1 September 2008 Noninvasive photoacoustic identification of sentinel lymph nodes containing methylene blue in vivo in a rat model
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Abstract
Sentinel lymph node biopsy (SLNB) has become the standard method of axillary staging for patients with breast cancer and clinically negative axillae. Even though SLNB using both methylene blue and radioactive tracers has a high identification rate, it still relies on an invasive surgical procedure with associated morbidity. Axillary ultrasound has emerged as a diagnostic tool to evaluate the axilla, but it can only assess morphology and cannot specifically identify sentinel lymph nodes (SLNs). In this pilot study, we propose a noninvasive photoacoustic SLN identification system using methylene blue injection in a rat model. We successfully image a SLN with high optical contrast (146±41, standard deviation) and good ultrasonic resolution (~500 μm) in vivo. We also show potential feasibility for clinical applications by imaging 20- and 31-mm-deep SLNs in 3-D and 2-D, respectively. Our results suggest that this technology would be a useful clinical tool, allowing clinicians to identify SLNs noninvasively in vivo.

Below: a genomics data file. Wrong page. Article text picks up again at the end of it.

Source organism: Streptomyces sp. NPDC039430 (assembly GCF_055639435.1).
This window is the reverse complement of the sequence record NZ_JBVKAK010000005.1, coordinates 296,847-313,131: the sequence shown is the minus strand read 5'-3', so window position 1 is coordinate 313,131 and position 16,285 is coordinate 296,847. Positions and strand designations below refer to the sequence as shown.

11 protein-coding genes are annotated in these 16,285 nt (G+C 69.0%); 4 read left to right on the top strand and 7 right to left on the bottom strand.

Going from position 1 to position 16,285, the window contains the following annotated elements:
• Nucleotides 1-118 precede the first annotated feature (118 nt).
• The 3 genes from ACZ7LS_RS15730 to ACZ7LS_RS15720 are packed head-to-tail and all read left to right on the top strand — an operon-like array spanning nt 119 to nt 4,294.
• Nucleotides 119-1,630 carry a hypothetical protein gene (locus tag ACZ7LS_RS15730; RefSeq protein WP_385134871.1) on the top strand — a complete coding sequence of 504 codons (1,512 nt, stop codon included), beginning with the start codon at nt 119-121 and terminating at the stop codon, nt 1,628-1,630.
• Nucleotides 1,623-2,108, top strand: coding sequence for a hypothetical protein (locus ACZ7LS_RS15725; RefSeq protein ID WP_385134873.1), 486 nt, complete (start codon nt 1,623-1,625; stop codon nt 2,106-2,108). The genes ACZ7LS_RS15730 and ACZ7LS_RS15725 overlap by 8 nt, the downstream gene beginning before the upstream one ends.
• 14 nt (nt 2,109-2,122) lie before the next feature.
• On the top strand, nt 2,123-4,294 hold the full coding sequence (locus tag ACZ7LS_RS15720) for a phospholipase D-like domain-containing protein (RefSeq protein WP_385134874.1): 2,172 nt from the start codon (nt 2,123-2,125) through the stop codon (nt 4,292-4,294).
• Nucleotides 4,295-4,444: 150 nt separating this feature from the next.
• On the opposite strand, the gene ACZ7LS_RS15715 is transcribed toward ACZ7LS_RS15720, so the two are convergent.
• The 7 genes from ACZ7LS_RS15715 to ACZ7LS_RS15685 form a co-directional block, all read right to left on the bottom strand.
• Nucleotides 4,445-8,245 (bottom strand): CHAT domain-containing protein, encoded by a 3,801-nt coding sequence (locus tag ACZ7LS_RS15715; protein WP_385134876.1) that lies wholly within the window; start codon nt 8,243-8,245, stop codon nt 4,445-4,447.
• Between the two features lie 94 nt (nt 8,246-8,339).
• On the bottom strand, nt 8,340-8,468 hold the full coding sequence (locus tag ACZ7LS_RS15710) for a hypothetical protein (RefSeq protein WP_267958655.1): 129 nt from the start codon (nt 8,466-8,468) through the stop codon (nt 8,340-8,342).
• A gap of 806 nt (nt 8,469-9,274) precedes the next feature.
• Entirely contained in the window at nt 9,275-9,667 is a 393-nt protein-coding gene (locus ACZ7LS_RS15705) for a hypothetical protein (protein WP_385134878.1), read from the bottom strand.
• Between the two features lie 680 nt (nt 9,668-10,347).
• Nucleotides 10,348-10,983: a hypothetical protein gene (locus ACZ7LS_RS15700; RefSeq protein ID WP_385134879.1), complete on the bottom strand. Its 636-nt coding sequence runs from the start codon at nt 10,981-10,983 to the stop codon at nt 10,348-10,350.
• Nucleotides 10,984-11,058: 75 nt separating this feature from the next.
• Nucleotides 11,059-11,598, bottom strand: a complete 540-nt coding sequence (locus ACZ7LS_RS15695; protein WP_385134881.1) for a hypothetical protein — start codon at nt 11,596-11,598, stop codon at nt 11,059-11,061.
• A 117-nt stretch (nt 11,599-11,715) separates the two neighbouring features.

© (2008) Society of Photo-Optical Instrumentation Engineers (SPIE)
Kwang Hyun Song, Kwang Hyun Song, Erich W. Stein, Erich W. Stein, Julie A. Margenthaler, Julie A. Margenthaler, Lihong V. Wang, Lihong V. Wang, } "Noninvasive photoacoustic identification of sentinel lymph nodes containing methylene blue in vivo in a rat model," Journal of Biomedical Optics 13(5), 054033 (1 September 2008). https://doi.org/10.1117/1.2976427 . Submission:
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